Install the Microsoft 365DSC module
Microsoft 365 DSC comes in the form of a simple PowerShell module. To get started, open up a PowerShell session and run the command:
Install-Module -Name Microsoft365DSC
This might take a little while as it will need to download a lot of dependencies to allow the DSC module to do its job.
Extract a Configuration
To extract a configuration, run the Export-M365DSCConfiguration cmdlet, passing in the resources you want to extract, along with the app details as shown in Figure 2.
Export-M365DSCConfiguration -Components @(<Component List>) -ApplicationId <AppID> -TenantId <TenantName> -ApplicationSecret <AppSecret> -Path <Path for Export> -ConfigurationName <Configuration Name> -FileName <Name of export file .ps1>
This will export the configuration to the specified path as a DSC configuration .PS1 file. In the file you will see the details of the exported configuration for the specified resources, in this case, Conditional Access policies however there are a lot more options available. You can even use the web-based export tool to generate your export command for you, selecting the resources and workloads you want to include.
Create a configuration report
The PS1 Configuration file exported by DSC isn’t a very user friendly way of reviewing the tenant config. The configuration can be exported to Excel or HTML format by using the New-M365DSCReportFromConfiguration cmdlet (Figure 3).
The exported configuration will be exported in a much easier to read format (Figure 4).
Reporting is great but the exported configuration can also be compared to the current configuration to identify any changes since the original export. To generate a comparison, make some changes to Conditional Access and then run the export again specifying a different file name. This will generate another file with the latest configuration in the same folder.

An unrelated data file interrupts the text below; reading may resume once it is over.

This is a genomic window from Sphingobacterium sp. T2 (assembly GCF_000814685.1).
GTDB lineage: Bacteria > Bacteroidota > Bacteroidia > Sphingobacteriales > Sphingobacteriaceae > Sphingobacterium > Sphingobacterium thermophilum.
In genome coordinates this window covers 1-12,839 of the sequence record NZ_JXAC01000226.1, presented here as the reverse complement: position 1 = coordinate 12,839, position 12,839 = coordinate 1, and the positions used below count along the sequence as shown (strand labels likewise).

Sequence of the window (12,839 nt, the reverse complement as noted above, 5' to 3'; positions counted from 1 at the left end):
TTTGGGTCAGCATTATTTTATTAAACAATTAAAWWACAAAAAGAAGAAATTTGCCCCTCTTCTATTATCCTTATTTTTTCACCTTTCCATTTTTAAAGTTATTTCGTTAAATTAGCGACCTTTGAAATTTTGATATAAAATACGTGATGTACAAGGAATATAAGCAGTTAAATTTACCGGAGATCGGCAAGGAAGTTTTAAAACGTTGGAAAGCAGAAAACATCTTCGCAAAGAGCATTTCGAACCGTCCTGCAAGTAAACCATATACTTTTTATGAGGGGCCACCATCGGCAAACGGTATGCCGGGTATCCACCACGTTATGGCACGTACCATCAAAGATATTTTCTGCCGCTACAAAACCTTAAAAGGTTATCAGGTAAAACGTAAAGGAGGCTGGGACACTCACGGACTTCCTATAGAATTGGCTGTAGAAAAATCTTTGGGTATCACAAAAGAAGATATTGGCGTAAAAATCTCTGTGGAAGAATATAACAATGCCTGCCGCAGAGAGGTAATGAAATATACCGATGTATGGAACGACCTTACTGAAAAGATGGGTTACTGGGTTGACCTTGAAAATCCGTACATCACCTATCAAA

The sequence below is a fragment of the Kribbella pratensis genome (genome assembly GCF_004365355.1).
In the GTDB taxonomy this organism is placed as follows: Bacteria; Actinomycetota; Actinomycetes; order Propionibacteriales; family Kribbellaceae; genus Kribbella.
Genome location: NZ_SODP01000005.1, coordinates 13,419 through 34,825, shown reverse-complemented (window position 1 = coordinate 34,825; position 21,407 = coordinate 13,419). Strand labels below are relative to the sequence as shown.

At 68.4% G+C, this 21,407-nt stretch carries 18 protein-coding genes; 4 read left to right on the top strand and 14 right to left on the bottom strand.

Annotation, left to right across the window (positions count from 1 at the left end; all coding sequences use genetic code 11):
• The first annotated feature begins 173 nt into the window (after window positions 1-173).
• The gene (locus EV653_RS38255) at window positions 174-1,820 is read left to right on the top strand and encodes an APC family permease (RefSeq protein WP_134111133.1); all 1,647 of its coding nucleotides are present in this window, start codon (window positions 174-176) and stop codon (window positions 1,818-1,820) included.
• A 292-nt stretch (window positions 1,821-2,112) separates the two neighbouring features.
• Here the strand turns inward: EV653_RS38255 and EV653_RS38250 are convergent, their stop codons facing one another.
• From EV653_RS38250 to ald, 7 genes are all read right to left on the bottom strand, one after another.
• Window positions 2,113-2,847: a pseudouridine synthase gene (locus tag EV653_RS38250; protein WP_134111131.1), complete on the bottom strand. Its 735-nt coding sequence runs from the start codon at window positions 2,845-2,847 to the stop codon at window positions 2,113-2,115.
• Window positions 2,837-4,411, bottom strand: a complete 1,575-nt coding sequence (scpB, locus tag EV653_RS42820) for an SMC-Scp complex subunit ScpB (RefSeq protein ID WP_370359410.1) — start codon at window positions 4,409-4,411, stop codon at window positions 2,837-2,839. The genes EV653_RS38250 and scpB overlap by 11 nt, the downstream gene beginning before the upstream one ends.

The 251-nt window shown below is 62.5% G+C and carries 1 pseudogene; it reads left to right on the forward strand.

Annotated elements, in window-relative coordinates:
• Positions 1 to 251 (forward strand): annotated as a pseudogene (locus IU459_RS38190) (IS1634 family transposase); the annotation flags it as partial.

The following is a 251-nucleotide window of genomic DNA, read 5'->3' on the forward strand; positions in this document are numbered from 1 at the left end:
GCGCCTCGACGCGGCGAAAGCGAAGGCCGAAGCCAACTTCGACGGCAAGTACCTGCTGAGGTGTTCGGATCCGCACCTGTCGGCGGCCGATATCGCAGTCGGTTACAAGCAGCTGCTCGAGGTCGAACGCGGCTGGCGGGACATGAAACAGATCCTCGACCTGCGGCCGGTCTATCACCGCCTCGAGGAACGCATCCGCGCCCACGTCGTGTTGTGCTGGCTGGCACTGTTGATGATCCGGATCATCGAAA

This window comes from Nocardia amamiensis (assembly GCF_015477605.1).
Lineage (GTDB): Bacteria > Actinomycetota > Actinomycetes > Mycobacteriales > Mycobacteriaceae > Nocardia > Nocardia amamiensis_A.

The files can then be compared by running the New-M365DSCDeltaReport cmdlet, specifying the source (Initial), destination (Updated) configurations and an output path for the resulting HTML file. The syntax of the command is shown below:
New-M365DSCDeltaReport -Source 'C:\DSC\UpdatedConfig.ps1' -Destination 'C:\DSC\InitialConfig.ps1' -OutputPath 'C:\dsc\Delta.html'
The command generates the HTML delta report shown in Figure 5. This report highlights any missing, additional, or different components detected in the comparison.
In this example, the delta report shows that the Conditional Access Policy “Teams via MCAS” is no longer present and the “IncludeApplications” setting on the policy “MFA” has been modified from “All” to a single application.
More than just comparison
Reporting and comparison are only the beginning of the possibilities with Microsoft 365 DSC. The real value comes by expanding on this concept out to have regular consistency checks and even automated remediation of configuration drift. DSC can also be useful for cloning tenancies for testing. It can even be deployed to containers, Azure Automation and Azure DevOps to enhance the governance, deployment, and update of configurations. For more information on Microsoft 365 DSC, check out the project website here.